There are two kinds of approaches to solving the hypersonic challenge in missiles: ‘scramjet’ and ‘boost glide.’
The air-breathing scramjet relies on high speed for its power.
As it accelerates, more air and fuel is pushed into the engine, allowing it to accelerate even more – to hypersonic speeds.
The boost glide model rides a reentry vehicle to extremely high altitudes, where it skips across the Earth’s upper atmosphere.
Traditional ballistic missiles already travel at hypersonic speeds.
Built to carry nuclear and conventional warheads, these weapons are capable of reaching outer space in the course of their flights, but they can’t manoeuvre.
The US island territory Guam, home to three US military bases, is a particular concern to US defense officials, sources said
President Xi Jinping (right) and President Trump (left) in 2017. Tensions between the US and China – and the two leaders – have escalated in recent months as the coronavirus pandemic has ravaged the globe
China has taken advantage of the world’s struggle with Covid-19 to mount a disturbing display of military firepower and push its claims to land in the South China Sea
Taiwan has increasingly found itself caught in the middle of the political games between the two superpowers.
The Communist Party in China claims Taiwan as its own territory, but it does not have sovereign control there.
Beijing military activities have been increasing in the South and East China Seas for months, including harassing carriers and constructing military outposts on artificial islands it has built in the disputed waters.
Meanwhile, the US has also increased its military presence in the seas and antagonized China by increasing its ties with Taiwan through boosting arms sales to the country.
In addition to its new hypersonic missile drive, more long-range, ground-launched cruise missiles have been delivered to the Asia-Pacific region, with marine units along China’s seas also armed with more anti-ship missiles.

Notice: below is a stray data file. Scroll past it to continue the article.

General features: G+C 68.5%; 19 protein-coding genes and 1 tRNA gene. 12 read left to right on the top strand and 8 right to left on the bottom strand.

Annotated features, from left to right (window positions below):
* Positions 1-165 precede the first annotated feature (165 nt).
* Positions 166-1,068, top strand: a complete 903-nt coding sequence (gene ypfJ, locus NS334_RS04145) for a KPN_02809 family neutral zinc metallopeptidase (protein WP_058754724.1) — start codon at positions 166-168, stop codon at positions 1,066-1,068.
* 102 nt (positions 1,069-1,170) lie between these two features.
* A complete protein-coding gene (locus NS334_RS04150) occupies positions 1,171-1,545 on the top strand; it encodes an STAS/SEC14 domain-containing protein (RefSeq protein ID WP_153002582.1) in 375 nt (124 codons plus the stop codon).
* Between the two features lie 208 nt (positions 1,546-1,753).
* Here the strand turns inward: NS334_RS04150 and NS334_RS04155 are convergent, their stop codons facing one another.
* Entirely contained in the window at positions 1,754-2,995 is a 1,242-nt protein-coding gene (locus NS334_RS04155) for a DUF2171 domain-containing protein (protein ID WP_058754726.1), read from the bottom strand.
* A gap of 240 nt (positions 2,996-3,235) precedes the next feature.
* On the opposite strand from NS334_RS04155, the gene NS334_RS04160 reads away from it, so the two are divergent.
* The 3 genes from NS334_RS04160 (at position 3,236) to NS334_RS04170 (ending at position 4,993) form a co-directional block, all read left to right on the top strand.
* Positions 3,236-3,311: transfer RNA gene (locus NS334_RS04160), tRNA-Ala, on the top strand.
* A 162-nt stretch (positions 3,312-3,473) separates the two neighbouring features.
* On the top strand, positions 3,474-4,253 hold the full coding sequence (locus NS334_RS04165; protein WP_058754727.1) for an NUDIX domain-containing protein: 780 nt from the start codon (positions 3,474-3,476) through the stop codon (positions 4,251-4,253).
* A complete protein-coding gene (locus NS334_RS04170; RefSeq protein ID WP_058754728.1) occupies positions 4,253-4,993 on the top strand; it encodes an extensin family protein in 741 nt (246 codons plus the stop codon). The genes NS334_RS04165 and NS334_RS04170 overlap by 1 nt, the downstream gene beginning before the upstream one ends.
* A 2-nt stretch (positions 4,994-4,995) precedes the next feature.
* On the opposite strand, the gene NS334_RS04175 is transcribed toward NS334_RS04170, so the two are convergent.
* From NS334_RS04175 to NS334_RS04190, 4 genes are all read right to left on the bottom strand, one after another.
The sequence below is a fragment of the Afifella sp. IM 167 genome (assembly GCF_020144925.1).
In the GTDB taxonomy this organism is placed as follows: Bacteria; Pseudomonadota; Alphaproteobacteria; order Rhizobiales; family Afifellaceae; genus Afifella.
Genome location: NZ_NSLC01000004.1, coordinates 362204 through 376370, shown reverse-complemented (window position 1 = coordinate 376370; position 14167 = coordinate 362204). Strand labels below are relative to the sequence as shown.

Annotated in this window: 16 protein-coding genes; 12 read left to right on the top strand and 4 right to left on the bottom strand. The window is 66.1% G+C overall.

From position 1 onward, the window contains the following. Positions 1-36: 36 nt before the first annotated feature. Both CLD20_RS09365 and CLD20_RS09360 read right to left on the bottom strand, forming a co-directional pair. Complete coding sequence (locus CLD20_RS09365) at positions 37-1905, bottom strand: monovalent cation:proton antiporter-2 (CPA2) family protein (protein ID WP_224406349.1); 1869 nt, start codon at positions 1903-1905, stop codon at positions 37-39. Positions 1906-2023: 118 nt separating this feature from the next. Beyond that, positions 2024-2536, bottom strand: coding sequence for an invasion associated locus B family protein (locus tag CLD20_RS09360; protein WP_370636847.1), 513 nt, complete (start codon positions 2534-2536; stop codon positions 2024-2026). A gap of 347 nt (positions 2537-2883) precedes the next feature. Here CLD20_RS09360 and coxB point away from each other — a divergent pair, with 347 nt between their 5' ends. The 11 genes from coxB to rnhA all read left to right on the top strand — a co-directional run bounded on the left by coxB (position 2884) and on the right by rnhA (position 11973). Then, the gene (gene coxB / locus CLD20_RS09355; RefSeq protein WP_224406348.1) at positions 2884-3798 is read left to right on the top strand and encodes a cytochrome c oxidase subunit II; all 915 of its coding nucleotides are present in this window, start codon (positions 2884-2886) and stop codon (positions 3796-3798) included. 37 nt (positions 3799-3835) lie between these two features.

But Secretary of Defense Mark Esper said there’s still much more to be done.
Earlier this month, Esper unveiled a plan to rapidly grow the Navy’s fleet in order to compete with China in its bid to become a first-rate military power by 2049.
Chinese Navy carries out exercises in the South China Sea in 2018. Beijing military activities have been ramped up in the South and East China Seas while Taiwan is said to have become the ‘most volatile issue’ between the two nations
Esper is pledging to grow the Navy’s current fleet of 296 ships by more than 500 ships, by 2045. More than 355 of those ships will be delivered by the mid-2030s, he said.
To get there, Esper said the Navy must first prioritize rapidly building up an attack submarine force of between 70 and 80 ships, a drastic increase on its current force of 51.
The department must also rethink how it uses carriers, Esper said, proposing the Navy adopt a lighter fleet with fewer carriers and large surface combatants.
‘Investment in the future is vital. Lightly and unmanned vessels equipped with artificial intelligence are likely to play a role in the future of our nation’s fleet,’ O’Brien said Wednesday. ‘The same is true of the small amphibious ships necessary to move [Marine Commandant Gen. David] Berger’s Marine littoral regiments around the islands of the Indo-Pacific.’
O’Brien also stated that the push for the Navy’s ‘Battleforce 2045’ will be achieved without diminishing the service’s capabilities in the meantime.
‘The pursuit of these new systems, however, cannot be allowed to cause a “trough” in force structure, whereby the nation endures reduced capability while we wait for future technologies and new ships to come online. Any such plan that trades current capability for future ‘out year promises is not acceptable to the President,’ he said.